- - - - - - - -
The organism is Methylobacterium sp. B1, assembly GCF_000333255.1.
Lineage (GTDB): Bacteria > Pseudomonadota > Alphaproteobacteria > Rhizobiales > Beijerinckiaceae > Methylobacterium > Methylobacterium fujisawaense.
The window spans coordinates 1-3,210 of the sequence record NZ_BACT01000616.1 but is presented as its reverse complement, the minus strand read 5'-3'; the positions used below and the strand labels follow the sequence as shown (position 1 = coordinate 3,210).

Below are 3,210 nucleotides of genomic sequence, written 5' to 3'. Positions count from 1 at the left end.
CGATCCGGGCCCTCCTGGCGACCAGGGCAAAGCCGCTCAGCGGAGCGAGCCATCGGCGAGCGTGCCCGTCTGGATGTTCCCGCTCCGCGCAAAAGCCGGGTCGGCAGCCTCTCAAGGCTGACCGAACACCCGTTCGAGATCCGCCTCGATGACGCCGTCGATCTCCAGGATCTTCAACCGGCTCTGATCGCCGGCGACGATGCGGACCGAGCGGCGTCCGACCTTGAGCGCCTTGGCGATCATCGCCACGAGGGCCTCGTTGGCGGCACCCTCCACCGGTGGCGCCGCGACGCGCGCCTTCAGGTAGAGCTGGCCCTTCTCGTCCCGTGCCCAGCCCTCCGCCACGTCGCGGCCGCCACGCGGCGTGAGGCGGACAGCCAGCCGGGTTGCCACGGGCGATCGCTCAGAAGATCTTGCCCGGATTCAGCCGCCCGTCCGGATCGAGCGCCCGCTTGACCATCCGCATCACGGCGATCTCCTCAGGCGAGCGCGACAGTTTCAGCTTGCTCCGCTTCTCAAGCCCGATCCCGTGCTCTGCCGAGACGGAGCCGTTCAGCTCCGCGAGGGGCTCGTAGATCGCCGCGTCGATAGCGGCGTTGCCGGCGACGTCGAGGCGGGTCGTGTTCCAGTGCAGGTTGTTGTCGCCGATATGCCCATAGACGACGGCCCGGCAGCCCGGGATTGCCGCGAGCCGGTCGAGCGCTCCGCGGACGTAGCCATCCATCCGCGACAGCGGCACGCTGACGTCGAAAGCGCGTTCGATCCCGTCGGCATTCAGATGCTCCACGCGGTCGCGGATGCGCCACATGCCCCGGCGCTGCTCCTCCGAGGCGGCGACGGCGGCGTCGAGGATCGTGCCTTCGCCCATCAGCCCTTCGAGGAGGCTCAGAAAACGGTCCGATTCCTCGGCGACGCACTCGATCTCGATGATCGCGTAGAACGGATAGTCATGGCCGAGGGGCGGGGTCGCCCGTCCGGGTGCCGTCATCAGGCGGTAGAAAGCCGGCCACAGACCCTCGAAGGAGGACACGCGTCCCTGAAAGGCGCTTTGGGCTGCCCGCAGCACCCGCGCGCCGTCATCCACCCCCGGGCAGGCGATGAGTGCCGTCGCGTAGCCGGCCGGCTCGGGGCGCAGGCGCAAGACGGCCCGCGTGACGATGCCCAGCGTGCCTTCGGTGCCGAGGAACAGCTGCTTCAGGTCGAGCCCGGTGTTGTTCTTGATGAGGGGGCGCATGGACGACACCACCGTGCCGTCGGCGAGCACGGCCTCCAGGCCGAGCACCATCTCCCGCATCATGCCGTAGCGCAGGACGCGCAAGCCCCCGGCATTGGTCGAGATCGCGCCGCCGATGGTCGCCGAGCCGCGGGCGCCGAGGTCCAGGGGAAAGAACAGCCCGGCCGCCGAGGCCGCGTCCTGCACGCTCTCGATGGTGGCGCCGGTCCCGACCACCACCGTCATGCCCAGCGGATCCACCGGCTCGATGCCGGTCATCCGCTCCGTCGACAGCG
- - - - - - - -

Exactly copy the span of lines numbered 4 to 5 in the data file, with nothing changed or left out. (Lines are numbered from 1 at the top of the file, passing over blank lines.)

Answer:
Below are 3,210 nucleotides of genomic sequence, written 5' to 3'. Positions count from 1 at the left end.
CGATCCGGGCCCTCCTGGCGACCAGGGCAAAGCCGCTCAGCGGAGCGAGCCATCGGCGAGCGTGCCCGTCTGGATGTTCCCGCTCCGCGCAAAAGCCGGGTCGGCAGCCTCTCAAGGCTGACCGAACACCCGTTCGAGATCCGCCTCGATGACGCCGTCGATCTCCAGGATCTTCAACCGGCTCTGATCGCCGGCGACGATGCGGACCGAGCGGCGTCCGACCTTGAGCGCCTTGGCGATCATCGCCACGAGGGCCTCGTTGGCGGCACCCTCCACCGGTGGCGCCGCGACGCGCGCCTTCAGGTAGAGCTGGCCCTTCTCGTCCCGTGCCCAGCCCTCCGCCACGTCGCGGCCGCCACGCGGCGTGAGGCGGACAGCCAGCCGGGTTGCCACGGGCGATCGCTCAGAAGATCTTGCCCGGATTCAGCCGCCCGTCCGGATCGAGCGCCCGCTTGACCATCCGCATCACGGCGATCTCCTCAGGCGAGCGCGACAGTTTCAGCTTGCTCCGCTTCTCAAGCCCGATCCCGTGCTCTGCCGAGACGGAGCCGTTCAGCTCCGCGAGGGGCTCGTAGATCGCCGCGTCGATAGCGGCGTTGCCGGCGACGTCGAGGCGGGTCGTGTTCCAGTGCAGGTTGTTGTCGCCGATATGCCCATAGACGACGGCCCGGCAGCCCGGGATTGCCGCGAGCCGGTCGAGCGCTCCGCGGACGTAGCCATCCATCCGCGACAGCGGCACGCTGACGTCGAAAGCGCGTTCGATCCCGTCGGCATTCAGATGCTCCACGCGGTCGCGGATGCGCCACATGCCCCGGCGCTGCTCCTCCGAGGCGGCGACGGCGGCGTCGAGGATCGTGCCTTCGCCCATCAGCCCTTCGAGGAGGCTCAGAAAACGGTCCGATTCCTCGGCGACGCACTCGATCTCGATGATCGCGTAGAACGGATAGTCATGGCCGAGGGGCGGGGTCGCCCGTCCGGGTGCCGTCATCAGGCGGTAGAAAGCCGGCCACAGACCCTCGAAGGAGGACACGCGTCCCTGAAAGGCGCTTTGGGCTGCCCGCAGCACCCGCGCGCCGTCATCCACCCCCGGGCAGGCGATGAGTGCCGTCGCGTAGCCGGCCGGCTCGGGGCGCAGGCGCAAGACGGCCCGCGTGACGATGCCCAGCGTGCCTTCGGTGCCGAGGAACAGCTGCTTCAGGTCGAGCCCGGTGTTGTTCTTGATGAGGGGGCGCATGGACGACACCACCGTGCCGTCGGCGAGCACGGCCTCCAGGCCGAGCACCATCTCCCGCATCATGCCGTAGCGCAGGACGCGCAAGCCCCCGGCATTGGTCGAGATCGCGCCGCCGATGGTCGCCGAGCCGCGGGCGCCGAGGTCCAGGGGAAAGAACAGCCCGGCCGCCGAGGCCGCGTCCTGCACGCTCTCGATGGTGGCGCCGGTCCCGACCACCACCGTCATGCCCAGCGGATCCACCGGCTCGATGCCGGTCATCCGCTCCGTCGACAGCG